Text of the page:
Legs: Coxae, trochanters, and femora with lobes and nodules, all with yellow spinules. Anterior and middle legs: anterior and middle femora stout (Fig. 4D, E). Anterior femur with three and two lobes along dorsal and ventral margins, three nodules in the external area (Fig. 4D); middle femur with three and two lobes along dorsal and ventral margins, four nodules in the external area (Fig. 4E). Anterior and middle tibiae with stout spinules. Posterior legs: posterior femur about 2.1 times longer than wide, about 1.2 times longer than posterior tibia; with five lobes along dorsal margin, apical one large; with two nodules on dorsal of external area, anterior one larger than posterior one; one large nodule in the middle of the external area; with two lobes along ventral margin, less protruding than dorsal ones (Fig. 4F, G). Knee of posterior femur with yellow spinules along margin (Fig. 4F); both genicular tooth and antegenicular tooth rounded with yellow spinules (Fig. 4F). Posterior tibia dark near the knee, following by a pale ring (Fig. 4H); with large dorsal spines, five on each lateral margin; with many yellow spinules between these dorsal large spines. Basal article of posterior tarsus 1.6 times longer than apical article; middle article very short (Fig. 4H).

Fig. 4. 

Cladonotella spinulosa sp. nov. holotype: A. Face and anterior part of pronotum in frontal view; B. Head in dorsal view; C. Mouthparts in ventro-frontal view; D. Anterior and E. Middle femora in lateral views. Posterior femur in F. Lateral (posterior part) and G. Dorsal views; H. Posterior tibia and tarsus in lateral view; I. Abdominal apex in lateral view; J. Subgenital plate in ventral view. Scale bars: 1 mm.

Abdomen: Tergites and sternites typically with many spinules. Epiproct with spinules. Ovipositor with yellow spinules along lateral area, especially on dorsal valve; dorsal and ventral valves with hairs along dorsal and ventral margin, denser along dorsal margin (Fig. 4I). Dorsal valve with six dorsal spines, apex acute; ventral valve with five ventral spines, apex also acute but more hooked than dorsal apex; spines on valves increasing larger and robust apically (Fig. 4I). Apices of ovipositor valves red brown (Fig. 4I). Subgenital plate with many yellow spinules, denser laterally; about as long as wide, taper slightly after basal third, apex truncated (Fig. 4J).


(In mm). BL = 10.3, VW = 1.7, EW = 0.4, SW = 1.0, posAG = 0.2, PL = 10.2, PLW = 4.9, PAW = 1.8, PPW = 1.4, PH = 3.8, AFL = 2.1, AFW = 0.9, MFL = 2.5, MFW = 1.0, PFL = 5.3, PFW = 2.6, PTL = 4.4, bHTL = 0.9, aHTL = 0.6, ODL = 1.5, OVL = 1.4.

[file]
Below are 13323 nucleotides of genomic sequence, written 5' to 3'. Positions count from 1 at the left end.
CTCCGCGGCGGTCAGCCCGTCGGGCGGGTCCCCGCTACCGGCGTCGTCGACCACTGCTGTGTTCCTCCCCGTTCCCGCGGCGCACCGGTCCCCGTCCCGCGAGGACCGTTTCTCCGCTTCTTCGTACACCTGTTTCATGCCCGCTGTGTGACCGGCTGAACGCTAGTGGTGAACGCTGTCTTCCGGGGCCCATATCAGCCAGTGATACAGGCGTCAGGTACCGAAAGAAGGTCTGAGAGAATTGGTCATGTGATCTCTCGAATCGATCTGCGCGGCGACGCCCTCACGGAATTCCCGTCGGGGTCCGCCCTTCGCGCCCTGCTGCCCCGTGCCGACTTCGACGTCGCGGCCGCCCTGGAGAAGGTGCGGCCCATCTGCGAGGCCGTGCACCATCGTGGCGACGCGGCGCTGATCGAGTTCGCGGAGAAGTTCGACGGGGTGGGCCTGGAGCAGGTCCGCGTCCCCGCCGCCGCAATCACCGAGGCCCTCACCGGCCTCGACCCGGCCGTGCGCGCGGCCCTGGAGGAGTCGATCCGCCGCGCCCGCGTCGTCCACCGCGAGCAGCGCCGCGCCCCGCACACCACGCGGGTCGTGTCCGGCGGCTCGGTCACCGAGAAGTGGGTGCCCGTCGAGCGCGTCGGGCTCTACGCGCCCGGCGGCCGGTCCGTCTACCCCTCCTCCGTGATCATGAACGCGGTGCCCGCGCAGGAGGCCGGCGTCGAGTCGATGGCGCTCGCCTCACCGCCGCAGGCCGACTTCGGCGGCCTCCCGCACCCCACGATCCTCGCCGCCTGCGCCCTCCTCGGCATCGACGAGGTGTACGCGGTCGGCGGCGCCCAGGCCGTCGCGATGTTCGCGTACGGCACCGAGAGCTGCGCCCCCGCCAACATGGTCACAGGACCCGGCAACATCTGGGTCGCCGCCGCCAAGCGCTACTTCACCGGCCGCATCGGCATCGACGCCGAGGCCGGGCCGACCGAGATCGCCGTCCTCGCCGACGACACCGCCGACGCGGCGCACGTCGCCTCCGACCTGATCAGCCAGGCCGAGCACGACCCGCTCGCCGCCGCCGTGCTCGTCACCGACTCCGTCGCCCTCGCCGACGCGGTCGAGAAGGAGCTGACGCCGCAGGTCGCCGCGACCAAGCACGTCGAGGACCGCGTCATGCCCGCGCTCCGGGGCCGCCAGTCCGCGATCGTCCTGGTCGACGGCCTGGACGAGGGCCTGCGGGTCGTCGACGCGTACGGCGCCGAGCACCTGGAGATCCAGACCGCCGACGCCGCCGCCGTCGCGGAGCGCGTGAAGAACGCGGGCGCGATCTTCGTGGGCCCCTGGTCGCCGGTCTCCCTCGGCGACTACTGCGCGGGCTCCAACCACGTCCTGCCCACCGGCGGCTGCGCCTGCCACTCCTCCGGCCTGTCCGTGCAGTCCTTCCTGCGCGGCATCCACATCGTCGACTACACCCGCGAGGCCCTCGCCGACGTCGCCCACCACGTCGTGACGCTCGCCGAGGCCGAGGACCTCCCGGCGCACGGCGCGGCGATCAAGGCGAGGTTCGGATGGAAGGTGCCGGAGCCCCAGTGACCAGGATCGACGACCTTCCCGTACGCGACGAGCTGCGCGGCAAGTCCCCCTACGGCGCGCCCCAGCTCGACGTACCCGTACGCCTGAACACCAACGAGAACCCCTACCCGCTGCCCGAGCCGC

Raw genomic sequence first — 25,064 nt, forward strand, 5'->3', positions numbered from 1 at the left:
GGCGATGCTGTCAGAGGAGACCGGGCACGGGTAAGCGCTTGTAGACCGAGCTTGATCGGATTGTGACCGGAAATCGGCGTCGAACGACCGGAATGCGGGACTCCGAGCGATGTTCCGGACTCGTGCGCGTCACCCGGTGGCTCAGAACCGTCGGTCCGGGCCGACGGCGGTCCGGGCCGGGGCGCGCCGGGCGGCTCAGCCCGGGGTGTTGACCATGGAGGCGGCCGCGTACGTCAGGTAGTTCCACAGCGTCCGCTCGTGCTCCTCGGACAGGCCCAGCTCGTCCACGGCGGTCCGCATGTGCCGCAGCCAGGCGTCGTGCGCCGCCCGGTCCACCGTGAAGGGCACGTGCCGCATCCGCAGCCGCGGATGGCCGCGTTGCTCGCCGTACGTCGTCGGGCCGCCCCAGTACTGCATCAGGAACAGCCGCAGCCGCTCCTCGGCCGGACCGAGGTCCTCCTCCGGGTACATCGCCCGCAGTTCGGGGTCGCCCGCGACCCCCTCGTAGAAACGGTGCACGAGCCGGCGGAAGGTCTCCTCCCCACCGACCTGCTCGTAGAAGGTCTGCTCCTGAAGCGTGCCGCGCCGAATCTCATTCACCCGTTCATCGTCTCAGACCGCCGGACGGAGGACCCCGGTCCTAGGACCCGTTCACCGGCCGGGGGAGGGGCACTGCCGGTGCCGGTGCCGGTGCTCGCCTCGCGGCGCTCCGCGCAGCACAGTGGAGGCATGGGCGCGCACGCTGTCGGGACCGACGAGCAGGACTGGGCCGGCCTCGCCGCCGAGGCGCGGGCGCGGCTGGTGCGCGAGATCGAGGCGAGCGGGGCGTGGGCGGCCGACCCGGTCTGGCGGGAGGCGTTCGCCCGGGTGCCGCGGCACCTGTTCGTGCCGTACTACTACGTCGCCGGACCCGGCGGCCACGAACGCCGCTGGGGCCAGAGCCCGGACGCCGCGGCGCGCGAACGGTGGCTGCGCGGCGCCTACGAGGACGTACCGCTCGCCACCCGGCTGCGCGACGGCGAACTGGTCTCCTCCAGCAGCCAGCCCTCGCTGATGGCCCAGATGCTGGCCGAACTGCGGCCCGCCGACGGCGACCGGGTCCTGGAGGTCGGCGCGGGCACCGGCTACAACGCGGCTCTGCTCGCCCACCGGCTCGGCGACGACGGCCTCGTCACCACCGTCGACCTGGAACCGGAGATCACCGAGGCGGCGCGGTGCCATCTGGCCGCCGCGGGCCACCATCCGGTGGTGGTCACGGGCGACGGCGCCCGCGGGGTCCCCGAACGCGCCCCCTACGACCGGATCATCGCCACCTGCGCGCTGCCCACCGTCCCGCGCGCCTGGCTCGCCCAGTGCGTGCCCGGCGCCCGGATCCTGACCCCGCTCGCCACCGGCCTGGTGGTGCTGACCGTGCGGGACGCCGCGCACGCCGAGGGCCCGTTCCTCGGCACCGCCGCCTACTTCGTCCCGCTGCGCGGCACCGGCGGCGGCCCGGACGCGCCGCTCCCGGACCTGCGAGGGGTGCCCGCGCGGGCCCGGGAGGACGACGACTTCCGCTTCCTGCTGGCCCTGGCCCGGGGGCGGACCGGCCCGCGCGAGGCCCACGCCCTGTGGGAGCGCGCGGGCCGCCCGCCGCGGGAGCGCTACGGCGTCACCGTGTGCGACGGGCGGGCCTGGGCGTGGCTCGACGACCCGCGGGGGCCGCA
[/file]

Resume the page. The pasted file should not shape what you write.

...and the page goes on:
The holotype was found on a rocky path within hilly areas of over-limestone forest not too far from the coast (Fig. 5). The rocks on the path were probably limestone and were covered with wet leaf litter and dead branches. Limestone on the surface was also covered with wet mosses. This suggests that the pygmy grasshoppers probably prefer wet microhabitats, as is the case for other Southeast Asian tetrigids (Tan et al. 2017a). The forest on the hill (background of Fig. 5) is bordered by banana and coconut trees.

Fig. 5. 

Over-limestone forest in Siargao Island, the habitat of Cladonotella spinulosa sp. nov. The blue arrow indicates the location where the specimen was collected.


This species name refers to the many spinules all around the body and is Latin female gender adjective in nominative.


The authors would like to thank the Siargao Islands Wildlife Conservation Foundation, Inc., Mr. Jose Macavinta, Ms. Deny Comon, Mr. Jesus Comon, MODECERA project, Mayor Alfredo Coro, Jr., and the municipality of Del Carmen for the accommodation and for allowing us to conduct research in their area. The work in the Philippines was also granted by the Orthoptera Species File Grant 2018 under the taxonomic research project with the title “Advancing biodiversity informatics of Orthoptera from the Philippines”. The work of MKT was also supported by the Lady Yuen Peng McNeice Graduate Fellowship of the National University of Singapore. MKT, JBB, and SAY surveyed Siargao Island, JT helped with taxonomy work, MKT analyzed the data, and all authors contributed to the writing. The authors declare that there is no conflict of interest.